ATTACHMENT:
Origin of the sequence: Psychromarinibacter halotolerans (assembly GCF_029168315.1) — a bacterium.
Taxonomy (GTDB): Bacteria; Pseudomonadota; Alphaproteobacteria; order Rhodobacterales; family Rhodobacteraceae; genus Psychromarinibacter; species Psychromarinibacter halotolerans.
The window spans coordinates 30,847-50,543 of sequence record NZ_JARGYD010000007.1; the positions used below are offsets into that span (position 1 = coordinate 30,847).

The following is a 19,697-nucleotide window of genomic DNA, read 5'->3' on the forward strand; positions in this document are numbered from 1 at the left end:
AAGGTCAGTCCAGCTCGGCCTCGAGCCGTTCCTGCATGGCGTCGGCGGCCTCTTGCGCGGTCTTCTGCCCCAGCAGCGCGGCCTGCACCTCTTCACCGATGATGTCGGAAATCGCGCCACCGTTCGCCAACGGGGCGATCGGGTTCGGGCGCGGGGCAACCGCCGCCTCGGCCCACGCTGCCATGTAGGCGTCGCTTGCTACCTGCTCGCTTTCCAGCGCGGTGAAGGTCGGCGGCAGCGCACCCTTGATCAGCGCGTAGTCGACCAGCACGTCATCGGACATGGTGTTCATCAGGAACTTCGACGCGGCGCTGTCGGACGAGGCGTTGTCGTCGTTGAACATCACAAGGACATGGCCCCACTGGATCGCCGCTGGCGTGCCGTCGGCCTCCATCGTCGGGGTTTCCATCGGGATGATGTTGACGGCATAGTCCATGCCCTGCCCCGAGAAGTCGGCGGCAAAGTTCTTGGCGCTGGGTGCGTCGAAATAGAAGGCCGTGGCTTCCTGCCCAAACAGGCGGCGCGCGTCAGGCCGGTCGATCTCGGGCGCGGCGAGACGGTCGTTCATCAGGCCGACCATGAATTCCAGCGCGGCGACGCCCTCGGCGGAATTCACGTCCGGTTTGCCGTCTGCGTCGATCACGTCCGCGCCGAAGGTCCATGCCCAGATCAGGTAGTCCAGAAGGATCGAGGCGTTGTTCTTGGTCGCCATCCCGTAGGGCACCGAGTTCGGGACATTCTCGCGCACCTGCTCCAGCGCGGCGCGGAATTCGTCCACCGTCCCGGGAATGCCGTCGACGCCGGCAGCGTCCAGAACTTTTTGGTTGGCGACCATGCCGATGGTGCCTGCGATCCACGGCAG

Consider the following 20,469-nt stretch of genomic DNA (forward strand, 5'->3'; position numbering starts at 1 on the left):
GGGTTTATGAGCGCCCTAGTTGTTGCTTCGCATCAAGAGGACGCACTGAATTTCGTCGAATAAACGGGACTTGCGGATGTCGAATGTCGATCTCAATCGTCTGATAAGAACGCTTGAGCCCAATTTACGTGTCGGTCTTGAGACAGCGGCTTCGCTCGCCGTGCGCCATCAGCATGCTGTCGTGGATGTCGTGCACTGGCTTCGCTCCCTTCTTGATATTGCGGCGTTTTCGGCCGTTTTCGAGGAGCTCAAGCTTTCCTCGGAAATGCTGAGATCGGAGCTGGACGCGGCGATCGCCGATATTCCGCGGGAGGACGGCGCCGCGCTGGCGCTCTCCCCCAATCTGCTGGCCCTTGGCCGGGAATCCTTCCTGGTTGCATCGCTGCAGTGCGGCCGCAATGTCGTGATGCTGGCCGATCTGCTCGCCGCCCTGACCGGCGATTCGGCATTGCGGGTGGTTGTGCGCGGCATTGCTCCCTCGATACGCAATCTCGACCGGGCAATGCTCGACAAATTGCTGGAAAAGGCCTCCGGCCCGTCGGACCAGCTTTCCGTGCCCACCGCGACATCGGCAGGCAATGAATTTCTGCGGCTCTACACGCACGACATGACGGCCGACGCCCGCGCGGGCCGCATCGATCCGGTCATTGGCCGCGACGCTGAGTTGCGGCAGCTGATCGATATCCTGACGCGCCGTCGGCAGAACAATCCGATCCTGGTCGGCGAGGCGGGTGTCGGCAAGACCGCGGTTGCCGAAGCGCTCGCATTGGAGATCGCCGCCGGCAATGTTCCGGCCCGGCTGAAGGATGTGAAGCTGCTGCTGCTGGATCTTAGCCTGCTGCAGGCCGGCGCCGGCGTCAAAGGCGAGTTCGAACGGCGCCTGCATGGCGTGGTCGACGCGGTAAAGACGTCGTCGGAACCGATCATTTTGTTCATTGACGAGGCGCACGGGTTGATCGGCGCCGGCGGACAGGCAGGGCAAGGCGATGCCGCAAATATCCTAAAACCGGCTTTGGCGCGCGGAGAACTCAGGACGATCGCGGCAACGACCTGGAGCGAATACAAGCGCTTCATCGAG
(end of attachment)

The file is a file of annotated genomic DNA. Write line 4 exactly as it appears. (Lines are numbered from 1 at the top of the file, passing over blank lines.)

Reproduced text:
The following is a 19,697-nucleotide window of genomic DNA, read 5'->3' on the forward strand; positions in this document are numbered from 1 at the left end: